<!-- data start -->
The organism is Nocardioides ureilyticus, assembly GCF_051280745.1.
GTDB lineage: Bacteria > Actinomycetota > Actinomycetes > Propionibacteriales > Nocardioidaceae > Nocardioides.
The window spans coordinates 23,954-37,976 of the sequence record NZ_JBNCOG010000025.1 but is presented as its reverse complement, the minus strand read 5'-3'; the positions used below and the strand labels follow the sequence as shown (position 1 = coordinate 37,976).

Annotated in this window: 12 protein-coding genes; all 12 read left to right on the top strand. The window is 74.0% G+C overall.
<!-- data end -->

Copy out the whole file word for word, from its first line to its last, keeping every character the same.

The organism is Nocardioides ureilyticus, assembly GCF_051280745.1.
GTDB lineage: Bacteria > Actinomycetota > Actinomycetes > Propionibacteriales > Nocardioidaceae > Nocardioides.
The window spans coordinates 23,954-37,976 of the sequence record NZ_JBNCOG010000025.1 but is presented as its reverse complement, the minus strand read 5'-3'; the positions used below and the strand labels follow the sequence as shown (position 1 = coordinate 37,976).

Annotated in this window: 12 protein-coding genes; all 12 read left to right on the top strand. The window is 74.0% G+C overall.